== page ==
Edibles with Ease: When to Get Growing from Seeds or from Starts? Read more »
In my side yard which is mostly shade, I have tried a variety of perennials that thrive in a woodland setting. Read more »
Make your garden even more welcoming to birds and butterflies: turn it into a certified wildlife habitat. Read more »
The StaySharp™ Max Reel Mower combines patent-pending technology with superior ergonomics to deliver best-in-class cutting perf... Read more »
Keep your lawn and your shoes clean and free of clippings by adding our innovative, sturdy Grass Catcher to your StaySharp™ Ree... Read more »
The Salsa Rain Barrel System makes it easy to collect up to 58 gallons of water for your garden and lawn. Our rain barrel is ma... Read more »
Make the most of National Craft Month by preparing some craft kits for your children - let them explore color, texture and dif... Read more »
This is the second how-to in a series focused on getting the most out of your basic paper punches. Read more »
Spring brings in the most wonderful colors and here is a fun way to add a touch of color to your gifts! Read more »
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Available online and at your local retailer May 2014 Add distinctive style to craft projects of all kinds with... Read more »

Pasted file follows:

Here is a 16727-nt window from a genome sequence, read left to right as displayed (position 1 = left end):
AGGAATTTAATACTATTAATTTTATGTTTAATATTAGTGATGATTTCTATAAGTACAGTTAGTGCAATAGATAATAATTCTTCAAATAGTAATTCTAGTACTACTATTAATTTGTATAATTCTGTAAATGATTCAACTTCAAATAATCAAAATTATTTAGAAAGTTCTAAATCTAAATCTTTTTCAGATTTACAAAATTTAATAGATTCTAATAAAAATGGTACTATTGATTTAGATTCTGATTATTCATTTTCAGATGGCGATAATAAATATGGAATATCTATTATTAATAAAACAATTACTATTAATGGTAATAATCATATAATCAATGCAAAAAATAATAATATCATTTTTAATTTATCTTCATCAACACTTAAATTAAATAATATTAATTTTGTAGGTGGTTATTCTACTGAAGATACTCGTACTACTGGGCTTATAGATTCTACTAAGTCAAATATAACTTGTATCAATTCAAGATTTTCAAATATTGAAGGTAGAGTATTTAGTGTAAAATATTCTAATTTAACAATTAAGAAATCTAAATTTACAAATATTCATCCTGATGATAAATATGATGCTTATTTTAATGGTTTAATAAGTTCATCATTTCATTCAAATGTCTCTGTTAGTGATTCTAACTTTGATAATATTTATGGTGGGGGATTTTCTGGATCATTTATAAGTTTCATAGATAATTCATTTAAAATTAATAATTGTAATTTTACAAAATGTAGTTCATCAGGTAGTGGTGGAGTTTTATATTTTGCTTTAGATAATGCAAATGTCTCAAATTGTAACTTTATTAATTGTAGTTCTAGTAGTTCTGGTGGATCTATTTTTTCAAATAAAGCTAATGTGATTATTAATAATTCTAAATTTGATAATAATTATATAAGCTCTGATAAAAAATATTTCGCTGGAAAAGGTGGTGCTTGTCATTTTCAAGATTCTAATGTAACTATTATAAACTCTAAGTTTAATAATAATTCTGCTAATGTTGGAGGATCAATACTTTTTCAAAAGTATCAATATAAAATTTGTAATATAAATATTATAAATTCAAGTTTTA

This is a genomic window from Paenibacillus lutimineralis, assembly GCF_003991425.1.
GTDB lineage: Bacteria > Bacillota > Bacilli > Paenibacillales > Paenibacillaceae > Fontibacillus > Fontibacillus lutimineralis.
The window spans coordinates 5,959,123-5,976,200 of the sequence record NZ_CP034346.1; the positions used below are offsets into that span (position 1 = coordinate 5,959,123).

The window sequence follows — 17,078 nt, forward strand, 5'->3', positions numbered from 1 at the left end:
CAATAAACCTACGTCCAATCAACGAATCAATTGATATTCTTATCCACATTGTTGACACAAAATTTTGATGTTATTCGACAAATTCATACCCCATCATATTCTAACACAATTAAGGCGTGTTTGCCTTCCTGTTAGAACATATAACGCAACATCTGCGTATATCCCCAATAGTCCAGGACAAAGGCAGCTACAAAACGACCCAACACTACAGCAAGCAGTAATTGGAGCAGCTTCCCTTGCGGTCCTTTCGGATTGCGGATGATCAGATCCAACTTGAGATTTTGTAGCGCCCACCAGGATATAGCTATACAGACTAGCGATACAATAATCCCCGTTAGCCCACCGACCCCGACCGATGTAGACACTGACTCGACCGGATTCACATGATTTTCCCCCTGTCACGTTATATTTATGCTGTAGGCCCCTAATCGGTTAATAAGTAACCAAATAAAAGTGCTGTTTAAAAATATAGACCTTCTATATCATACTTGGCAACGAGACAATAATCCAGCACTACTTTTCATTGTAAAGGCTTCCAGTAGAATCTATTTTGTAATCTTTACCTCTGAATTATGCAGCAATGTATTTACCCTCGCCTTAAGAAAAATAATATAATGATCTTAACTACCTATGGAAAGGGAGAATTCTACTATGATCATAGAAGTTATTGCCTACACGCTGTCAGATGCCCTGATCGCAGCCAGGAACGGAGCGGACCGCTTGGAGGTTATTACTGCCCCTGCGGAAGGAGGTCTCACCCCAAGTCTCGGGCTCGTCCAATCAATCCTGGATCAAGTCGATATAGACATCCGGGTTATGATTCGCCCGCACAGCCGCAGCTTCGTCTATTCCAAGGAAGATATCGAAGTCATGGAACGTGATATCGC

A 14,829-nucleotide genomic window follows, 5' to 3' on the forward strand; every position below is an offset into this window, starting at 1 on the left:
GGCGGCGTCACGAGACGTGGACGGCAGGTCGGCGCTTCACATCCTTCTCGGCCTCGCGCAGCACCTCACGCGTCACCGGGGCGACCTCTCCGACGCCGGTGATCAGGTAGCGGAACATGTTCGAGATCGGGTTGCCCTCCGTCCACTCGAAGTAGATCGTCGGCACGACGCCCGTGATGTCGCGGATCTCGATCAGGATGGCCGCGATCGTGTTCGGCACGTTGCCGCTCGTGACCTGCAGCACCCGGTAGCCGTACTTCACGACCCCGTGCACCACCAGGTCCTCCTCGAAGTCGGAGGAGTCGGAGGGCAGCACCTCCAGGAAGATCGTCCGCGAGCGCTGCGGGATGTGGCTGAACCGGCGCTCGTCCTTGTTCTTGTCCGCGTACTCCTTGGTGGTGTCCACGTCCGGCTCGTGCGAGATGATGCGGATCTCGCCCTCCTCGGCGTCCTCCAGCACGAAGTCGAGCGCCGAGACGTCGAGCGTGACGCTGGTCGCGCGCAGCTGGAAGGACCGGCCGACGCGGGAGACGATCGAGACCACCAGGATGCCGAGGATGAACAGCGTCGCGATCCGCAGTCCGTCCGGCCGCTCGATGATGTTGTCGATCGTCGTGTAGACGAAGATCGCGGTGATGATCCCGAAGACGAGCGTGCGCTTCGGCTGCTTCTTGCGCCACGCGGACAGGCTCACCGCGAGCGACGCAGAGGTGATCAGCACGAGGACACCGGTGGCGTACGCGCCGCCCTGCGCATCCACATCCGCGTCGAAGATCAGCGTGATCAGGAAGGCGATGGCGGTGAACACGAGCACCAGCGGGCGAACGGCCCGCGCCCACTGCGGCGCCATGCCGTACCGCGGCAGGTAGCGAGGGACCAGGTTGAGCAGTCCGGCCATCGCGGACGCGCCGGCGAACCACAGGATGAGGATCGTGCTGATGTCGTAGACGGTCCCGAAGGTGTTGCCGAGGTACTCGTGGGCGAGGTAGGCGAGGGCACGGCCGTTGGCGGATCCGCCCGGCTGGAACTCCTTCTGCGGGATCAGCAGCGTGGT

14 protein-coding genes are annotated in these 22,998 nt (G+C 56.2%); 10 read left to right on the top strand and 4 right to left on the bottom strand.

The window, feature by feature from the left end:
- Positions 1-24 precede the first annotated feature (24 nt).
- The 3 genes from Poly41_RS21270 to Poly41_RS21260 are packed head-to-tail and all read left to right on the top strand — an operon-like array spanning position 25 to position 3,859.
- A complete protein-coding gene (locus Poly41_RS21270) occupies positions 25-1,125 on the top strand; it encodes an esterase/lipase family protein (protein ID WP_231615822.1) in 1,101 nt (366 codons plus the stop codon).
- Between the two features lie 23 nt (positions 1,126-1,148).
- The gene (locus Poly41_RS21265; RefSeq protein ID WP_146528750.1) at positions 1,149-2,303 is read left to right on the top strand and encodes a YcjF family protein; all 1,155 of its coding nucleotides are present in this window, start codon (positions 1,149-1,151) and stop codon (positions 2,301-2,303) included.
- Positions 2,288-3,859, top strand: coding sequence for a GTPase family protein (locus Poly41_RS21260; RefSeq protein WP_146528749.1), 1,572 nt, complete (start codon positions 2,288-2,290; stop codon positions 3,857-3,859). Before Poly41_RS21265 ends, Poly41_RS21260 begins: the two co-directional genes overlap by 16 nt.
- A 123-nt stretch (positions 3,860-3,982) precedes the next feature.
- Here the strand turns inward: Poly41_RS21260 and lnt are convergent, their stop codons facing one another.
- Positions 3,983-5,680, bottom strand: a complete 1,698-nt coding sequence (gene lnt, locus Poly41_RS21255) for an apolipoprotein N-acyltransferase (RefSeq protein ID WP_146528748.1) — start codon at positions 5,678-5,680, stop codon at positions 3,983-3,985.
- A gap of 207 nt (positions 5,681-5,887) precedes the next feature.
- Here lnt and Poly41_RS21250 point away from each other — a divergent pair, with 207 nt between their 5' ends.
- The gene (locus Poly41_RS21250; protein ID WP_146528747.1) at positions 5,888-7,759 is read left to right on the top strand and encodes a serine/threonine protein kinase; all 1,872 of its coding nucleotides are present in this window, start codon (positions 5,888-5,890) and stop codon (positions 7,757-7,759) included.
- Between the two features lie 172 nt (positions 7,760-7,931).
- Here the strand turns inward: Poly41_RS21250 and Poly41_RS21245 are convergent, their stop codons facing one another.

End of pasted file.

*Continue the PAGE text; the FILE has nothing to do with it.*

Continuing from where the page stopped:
My idea is to show everyone that they can make something cute and fashionable without spending a lot of money. Read more »
Embellishing a plain shirt using a reverse appliqué technique is easy - and your kids will love their personalized outfit! Read more »
This year, it seems like spring is way overdue at our house. Read more »
Perfect for tight, precise cuts, our Amplify® RazorEdge™ Fabric Shears sense blade separation and force the blades back togethe... Read more »
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Perfect for users with larger hands or anyone who needs to make long cuts through multiple layers, our Amplify® RazorEdge™ Fabr... Read more »
I always look forward to school being out for the summer (more so than my children, probably!) and the change of pace means we... Read more »
This fun project is a great way to send a little love note to your child. These lunchbox notes can be slipped into a backpack... Read more »
Here is a fun craft for St. Patrick’s Day that is not only adorable, it makes kids stop and think about how lucky they are. Read more »
Children love our Blunt-tip Kids Scissors for the handle that’s shiny, bright and smooth, not “sticky” or “bumpy.” Teachers and... Read more »
Our Big Kids Scissors take the basic design of our teacher-recommended Kids Scissors and enlarge them for kids that are a littl... Read more »
Our Student Scissors are larger than our Kids Scissors but smaller than adult scissors, perfect for those older children who ar... Read more »
Introduced to the world as a quality fabric scissors, the Original Orange-Handled Scissors redefined the standard for cutting p... Read more »
The first time you try our PowerGear® Super Pruner/Lopper, you’ll be amazed — but it’s not magic, it’s gears. Our patented gear... Read more »
Our Comfort Loop Rotary Cutter with a 45 mm blade makes cutting a wide variety of quilting materials comfortable and easy. A cu... Read more »